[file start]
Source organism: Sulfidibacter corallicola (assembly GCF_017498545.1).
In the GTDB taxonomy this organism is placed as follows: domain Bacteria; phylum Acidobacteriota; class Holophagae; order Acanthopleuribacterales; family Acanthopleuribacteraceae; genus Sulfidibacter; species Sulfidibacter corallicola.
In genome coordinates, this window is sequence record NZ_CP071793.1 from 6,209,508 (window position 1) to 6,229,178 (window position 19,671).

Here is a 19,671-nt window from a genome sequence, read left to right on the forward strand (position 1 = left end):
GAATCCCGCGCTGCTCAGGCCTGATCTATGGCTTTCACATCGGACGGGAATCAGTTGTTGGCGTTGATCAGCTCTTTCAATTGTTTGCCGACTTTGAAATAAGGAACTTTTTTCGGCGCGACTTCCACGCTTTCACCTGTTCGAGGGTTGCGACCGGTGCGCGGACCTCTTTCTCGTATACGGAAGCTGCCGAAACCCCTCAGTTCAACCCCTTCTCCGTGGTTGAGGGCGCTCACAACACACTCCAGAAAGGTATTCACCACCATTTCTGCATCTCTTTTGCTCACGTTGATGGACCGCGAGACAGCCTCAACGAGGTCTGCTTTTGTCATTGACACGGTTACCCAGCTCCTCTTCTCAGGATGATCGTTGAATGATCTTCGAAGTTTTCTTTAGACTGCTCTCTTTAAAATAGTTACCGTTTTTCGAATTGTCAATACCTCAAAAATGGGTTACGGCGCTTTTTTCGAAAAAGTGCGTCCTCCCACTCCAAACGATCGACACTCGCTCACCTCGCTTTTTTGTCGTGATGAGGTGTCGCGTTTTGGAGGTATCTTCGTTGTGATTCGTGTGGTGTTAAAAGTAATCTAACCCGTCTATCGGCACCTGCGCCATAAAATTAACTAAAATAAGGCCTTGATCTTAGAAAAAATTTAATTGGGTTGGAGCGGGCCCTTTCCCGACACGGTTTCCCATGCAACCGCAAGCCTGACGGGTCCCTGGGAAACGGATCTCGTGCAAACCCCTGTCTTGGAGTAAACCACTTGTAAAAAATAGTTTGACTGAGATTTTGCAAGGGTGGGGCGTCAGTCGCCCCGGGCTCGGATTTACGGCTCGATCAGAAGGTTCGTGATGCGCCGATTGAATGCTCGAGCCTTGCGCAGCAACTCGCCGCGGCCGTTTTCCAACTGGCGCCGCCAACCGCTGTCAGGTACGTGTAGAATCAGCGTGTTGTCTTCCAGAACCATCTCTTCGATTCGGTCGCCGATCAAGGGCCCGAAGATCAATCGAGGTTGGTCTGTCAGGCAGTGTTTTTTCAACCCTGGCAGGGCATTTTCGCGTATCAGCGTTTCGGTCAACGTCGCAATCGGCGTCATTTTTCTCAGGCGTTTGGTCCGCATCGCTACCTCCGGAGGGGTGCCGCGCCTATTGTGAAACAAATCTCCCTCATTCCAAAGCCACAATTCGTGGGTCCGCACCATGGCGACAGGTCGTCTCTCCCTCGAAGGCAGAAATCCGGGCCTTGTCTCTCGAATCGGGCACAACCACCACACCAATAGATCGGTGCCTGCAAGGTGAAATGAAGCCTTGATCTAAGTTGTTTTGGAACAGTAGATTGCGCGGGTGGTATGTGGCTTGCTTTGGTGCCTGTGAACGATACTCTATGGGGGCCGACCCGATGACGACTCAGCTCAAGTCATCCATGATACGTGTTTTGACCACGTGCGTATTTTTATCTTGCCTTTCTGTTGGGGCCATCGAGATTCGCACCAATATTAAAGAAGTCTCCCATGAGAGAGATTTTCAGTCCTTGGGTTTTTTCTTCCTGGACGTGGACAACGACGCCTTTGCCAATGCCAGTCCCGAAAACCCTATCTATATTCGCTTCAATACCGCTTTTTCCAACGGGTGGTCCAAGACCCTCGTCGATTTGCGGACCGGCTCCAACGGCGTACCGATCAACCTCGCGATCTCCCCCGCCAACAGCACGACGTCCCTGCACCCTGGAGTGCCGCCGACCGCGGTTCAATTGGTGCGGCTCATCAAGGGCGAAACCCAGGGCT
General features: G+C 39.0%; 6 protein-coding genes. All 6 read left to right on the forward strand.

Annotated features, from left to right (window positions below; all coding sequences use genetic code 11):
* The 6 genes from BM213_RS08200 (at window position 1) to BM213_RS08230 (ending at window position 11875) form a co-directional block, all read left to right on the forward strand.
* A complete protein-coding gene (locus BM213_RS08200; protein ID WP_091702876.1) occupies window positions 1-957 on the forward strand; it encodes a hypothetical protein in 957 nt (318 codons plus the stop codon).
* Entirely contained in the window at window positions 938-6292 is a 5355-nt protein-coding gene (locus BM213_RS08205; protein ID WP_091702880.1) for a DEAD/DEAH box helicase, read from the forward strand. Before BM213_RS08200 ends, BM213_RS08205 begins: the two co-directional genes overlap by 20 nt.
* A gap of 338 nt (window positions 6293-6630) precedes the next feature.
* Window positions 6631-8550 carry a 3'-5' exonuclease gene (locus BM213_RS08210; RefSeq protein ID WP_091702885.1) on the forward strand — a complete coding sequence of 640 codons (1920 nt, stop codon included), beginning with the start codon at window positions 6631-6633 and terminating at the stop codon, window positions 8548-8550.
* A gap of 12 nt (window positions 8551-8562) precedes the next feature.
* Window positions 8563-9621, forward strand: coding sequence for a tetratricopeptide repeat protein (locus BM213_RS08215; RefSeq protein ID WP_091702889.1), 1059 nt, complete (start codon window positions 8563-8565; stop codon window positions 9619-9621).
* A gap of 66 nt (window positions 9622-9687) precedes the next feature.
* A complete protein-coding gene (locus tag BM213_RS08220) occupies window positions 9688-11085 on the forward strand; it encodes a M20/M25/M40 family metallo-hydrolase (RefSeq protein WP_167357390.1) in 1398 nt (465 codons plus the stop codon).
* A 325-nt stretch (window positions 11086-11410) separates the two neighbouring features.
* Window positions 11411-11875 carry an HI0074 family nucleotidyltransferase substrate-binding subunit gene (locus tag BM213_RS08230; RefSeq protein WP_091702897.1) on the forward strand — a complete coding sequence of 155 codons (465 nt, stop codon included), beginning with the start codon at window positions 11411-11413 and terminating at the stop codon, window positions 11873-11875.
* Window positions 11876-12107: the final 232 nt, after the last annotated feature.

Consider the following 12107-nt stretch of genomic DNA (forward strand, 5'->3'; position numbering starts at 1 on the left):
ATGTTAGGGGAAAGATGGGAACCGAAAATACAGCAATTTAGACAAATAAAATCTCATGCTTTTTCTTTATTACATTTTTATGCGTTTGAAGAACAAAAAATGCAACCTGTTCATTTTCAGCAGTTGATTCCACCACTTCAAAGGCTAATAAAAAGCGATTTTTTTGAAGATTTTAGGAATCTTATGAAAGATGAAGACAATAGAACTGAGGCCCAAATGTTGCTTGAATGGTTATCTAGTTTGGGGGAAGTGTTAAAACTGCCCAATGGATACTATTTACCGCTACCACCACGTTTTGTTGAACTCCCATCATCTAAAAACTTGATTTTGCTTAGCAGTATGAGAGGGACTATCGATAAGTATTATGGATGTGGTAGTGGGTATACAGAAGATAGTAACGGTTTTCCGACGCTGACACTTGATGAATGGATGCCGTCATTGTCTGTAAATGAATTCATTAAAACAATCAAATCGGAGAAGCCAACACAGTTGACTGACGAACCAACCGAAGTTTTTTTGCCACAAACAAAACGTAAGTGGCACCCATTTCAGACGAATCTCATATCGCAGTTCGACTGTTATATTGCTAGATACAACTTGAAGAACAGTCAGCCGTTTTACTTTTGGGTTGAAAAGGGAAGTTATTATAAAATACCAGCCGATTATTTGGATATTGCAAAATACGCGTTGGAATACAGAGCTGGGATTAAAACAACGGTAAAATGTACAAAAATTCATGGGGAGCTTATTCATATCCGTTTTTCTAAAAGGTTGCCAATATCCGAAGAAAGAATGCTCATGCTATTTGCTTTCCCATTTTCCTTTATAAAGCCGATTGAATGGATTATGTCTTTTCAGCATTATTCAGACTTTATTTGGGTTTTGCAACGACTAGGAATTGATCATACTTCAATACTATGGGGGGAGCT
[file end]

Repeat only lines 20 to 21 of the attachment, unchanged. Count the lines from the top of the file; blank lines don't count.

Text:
Consider the following 12107-nt stretch of genomic DNA (forward strand, 5'->3'; position numbering starts at 1 on the left):
ATGTTAGGGGAAAGATGGGAACCGAAAATACAGCAATTTAGACAAATAAAATCTCATGCTTTTTCTTTATTACATTTTTATGCGTTTGAAGAACAAAAAATGCAACCTGTTCATTTTCAGCAGTTGATTCCACCACTTCAAAGGCTAATAAAAAGCGATTTTTTTGAAGATTTTAGGAATCTTATGAAAGATGAAGACAATAGAACTGAGGCCCAAATGTTGCTTGAATGGTTATCTAGTTTGGGGGAAGTGTTAAAACTGCCCAATGGATACTATTTACCGCTACCACCACGTTTTGTTGAACTCCCATCATCTAAAAACTTGATTTTGCTTAGCAGTATGAGAGGGACTATCGATAAGTATTATGGATGTGGTAGTGGGTATACAGAAGATAGTAACGGTTTTCCGACGCTGACACTTGATGAATGGATGCCGTCATTGTCTGTAAATGAATTCATTAAAACAATCAAATCGGAGAAGCCAACACAGTTGACTGACGAACCAACCGAAGTTTTTTTGCCACAAACAAAACGTAAGTGGCACCCATTTCAGACGAATCTCATATCGCAGTTCGACTGTTATATTGCTAGATACAACTTGAAGAACAGTCAGCCGTTTTACTTTTGGGTTGAAAAGGGAAGTTATTATAAAATACCAGCCGATTATTTGGATATTGCAAAATACGCGTTGGAATACAGAGCTGGGATTAAAACAACGGTAAAATGTACAAAAATTCATGGGGAGCTTATTCATATCCGTTTTTCTAAAAGGTTGCCAATATCCGAAGAAAGAATGCTCATGCTATTTGCTTTCCCATTTTCCTTTATAAAGCCGATTGAATGGATTATGTCTTTTCAGCATTATTCAGACTTTATTTGGGTTTTGCAACGACTAGGAATTGATCATACTTCAATACTATGGGGGGAGCT